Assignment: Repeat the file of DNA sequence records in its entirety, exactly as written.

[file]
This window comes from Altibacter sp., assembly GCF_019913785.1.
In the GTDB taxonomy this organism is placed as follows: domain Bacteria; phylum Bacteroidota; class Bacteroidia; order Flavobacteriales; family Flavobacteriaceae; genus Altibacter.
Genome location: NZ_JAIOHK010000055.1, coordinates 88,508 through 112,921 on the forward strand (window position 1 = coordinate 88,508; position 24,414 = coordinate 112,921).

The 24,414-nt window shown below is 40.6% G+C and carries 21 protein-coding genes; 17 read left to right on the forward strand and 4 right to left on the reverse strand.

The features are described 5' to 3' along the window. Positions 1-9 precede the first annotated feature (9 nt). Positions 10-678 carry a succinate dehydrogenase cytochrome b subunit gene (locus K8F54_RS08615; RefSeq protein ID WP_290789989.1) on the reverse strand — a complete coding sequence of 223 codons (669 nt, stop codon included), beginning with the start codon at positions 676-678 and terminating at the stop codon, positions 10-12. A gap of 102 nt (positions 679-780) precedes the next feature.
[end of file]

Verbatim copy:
This window comes from Altibacter sp., assembly GCF_019913785.1.
In the GTDB taxonomy this organism is placed as follows: domain Bacteria; phylum Bacteroidota; class Bacteroidia; order Flavobacteriales; family Flavobacteriaceae; genus Altibacter.
Genome location: NZ_JAIOHK010000055.1, coordinates 88,508 through 112,921 on the forward strand (window position 1 = coordinate 88,508; position 24,414 = coordinate 112,921).

The 24,414-nt window shown below is 40.6% G+C and carries 21 protein-coding genes; 17 read left to right on the forward strand and 4 right to left on the reverse strand.

The features are described 5' to 3' along the window. Positions 1-9 precede the first annotated feature (9 nt). Positions 10-678 carry a succinate dehydrogenase cytochrome b subunit gene (locus K8F54_RS08615; RefSeq protein ID WP_290789989.1) on the reverse strand — a complete coding sequence of 223 codons (669 nt, stop codon included), beginning with the start codon at positions 676-678 and terminating at the stop codon, positions 10-12. A gap of 102 nt (positions 679-780) precedes the next feature.